Gingerbread – Helen Oyeyemi

Author: Helen Oyeyemi
Rating: 4.0 Stars
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Where to buy: Amazon | Barnes & Noble | Indiebound

A gingerbread addict once told Harriet that eating her gingerbread is like eating revenge.  “It’s like noshing on the actual and anatomical heart of somebody who scarred your beloved and thought they’d got away with it,” the gingerbread addict said.  “That heart, ground to ash and shot through with darts of heat, salt, spice, and sulfurous syrup, as if honey was measured out, set ablaze, and trickled through the dough along with the liquefied spoon.  You are phenomenal.  You’ve ruined my life forever.  Thank you.”

I don’t know about any of you, but I think I wouldn’t mind eating a piece of that gingerbread.  But alas, that special gingerbread is only a small part of Helen Oyeyemi’s newest novel, Gingerbread.

I haven’t been on the Helen Oyeyemi train for very long, but I can tell you that I will be a life-long passenger.  When I read her short story collection, What Is Not Yours Is Not Yours, I fell in love with her writing.  It was no wonder that critics and readers alike adored this woman: her writing is incredible and part of me was glad I was experiencing her work for the very first time.  So believe me when I tell you that I rearranged my work schedule so I could attend a reading and signing of her new book at Greenlight Bookstore in Brooklyn.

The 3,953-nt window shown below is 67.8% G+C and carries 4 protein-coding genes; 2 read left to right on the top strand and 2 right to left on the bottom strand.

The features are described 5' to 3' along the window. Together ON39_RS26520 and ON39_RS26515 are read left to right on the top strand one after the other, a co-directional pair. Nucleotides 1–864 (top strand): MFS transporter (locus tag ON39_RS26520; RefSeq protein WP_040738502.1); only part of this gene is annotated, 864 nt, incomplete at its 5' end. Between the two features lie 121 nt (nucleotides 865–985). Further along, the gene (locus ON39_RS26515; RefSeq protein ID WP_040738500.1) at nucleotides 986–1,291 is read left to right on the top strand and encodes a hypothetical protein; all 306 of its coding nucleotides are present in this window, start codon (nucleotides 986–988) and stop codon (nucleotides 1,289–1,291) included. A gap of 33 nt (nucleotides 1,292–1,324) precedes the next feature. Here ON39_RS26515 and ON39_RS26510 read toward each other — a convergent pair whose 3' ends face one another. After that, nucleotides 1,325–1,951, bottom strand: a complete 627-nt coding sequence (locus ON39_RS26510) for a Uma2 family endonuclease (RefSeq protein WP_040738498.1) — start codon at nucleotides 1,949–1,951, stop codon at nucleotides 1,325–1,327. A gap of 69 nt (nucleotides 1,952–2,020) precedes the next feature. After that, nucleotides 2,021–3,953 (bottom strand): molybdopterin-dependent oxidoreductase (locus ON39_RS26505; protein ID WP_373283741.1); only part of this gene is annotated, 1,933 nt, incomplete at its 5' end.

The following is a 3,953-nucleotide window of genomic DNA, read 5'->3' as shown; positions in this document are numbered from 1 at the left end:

In Gingerbread, Harriet and Perdita Lee are two very strange people.  They live in a seven-story walkup (had they lived in New York, no mover would even attempt to move anything for them) and come from a place called Druhástrana, a country believed to be non-existent.  The gingerbread they make is pretty popular in their home country, but not so much in London.  Some love it, some hate it, but no one can deny it is special somehow.  But it isn’t until Perdita looks for her mother’s childhood friend, Gretel, that the story takes a different turn.

For those of you thinking this is a retelling of Hansel and Gretel, you will be disappointed, but pleasantly surprised.  Instead, Gingerbread is about Harriet’s youth, a life that was clearly different from most.  Ms. Oyeyemi is a master at creating worlds that are very different from what we’re used to, but somehow they seem real and normal.  She writes sentences that make me wish I had come up with them myself.  They are rich, elegant and full of life, making Harriet’s and Perdita’s stories feel almost alive.  I did get a little confused towards the last third of the book but it ended in a satisfying way.

Ginberbread is a trippy new novel that will keep you guessing about Harriet, Perdita and their very special gingerbread.  Pick up a copy at your local bookstore or library.  I highly recommend it.


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